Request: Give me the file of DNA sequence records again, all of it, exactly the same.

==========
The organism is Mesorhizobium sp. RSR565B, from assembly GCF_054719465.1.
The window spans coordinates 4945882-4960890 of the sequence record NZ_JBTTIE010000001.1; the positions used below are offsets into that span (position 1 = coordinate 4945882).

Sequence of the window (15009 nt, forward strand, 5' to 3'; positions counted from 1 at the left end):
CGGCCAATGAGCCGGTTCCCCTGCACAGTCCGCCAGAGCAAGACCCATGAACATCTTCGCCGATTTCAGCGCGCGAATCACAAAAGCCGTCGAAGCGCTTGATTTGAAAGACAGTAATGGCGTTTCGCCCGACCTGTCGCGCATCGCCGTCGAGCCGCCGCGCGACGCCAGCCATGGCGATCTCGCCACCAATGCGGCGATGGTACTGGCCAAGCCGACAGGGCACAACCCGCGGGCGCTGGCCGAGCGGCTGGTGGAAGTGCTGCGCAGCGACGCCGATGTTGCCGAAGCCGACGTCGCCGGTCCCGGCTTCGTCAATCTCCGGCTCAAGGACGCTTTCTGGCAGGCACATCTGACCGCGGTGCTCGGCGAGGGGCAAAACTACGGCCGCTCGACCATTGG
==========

The organism is Mesorhizobium sp. RSR565B, from assembly GCF_054719465.1.
The window spans coordinates 4945882-4960890 of the sequence record NZ_JBTTIE010000001.1; the positions used below are offsets into that span (position 1 = coordinate 4945882).

Sequence of the window (15009 nt, forward strand, 5' to 3'; positions counted from 1 at the left end):
CGGCCAATGAGCCGGTTCCCCTGCACAGTCCGCCAGAGCAAGACCCATGAACATCTTCGCCGATTTCAGCGCGCGAATCACAAAAGCCGTCGAAGCGCTTGATTTGAAAGACAGTAATGGCGTTTCGCCCGACCTGTCGCGCATCGCCGTCGAGCCGCCGCGCGACGCCAGCCATGGCGATCTCGCCACCAATGCGGCGATGGTACTGGCCAAGCCGACAGGGCACAACCCGCGGGCGCTGGCCGAGCGGCTGGTGGAAGTGCTGCGCAGCGACGCCGATGTTGCCGAAGCCGACGTCGCCGGTCCCGGCTTCGTCAATCTCCGGCTCAAGGACGCTTTCTGGCAGGCACATCTGACCGCGGTGCTCGGCGAGGGGCAAAACTACGGCCGCTCGACCATTGG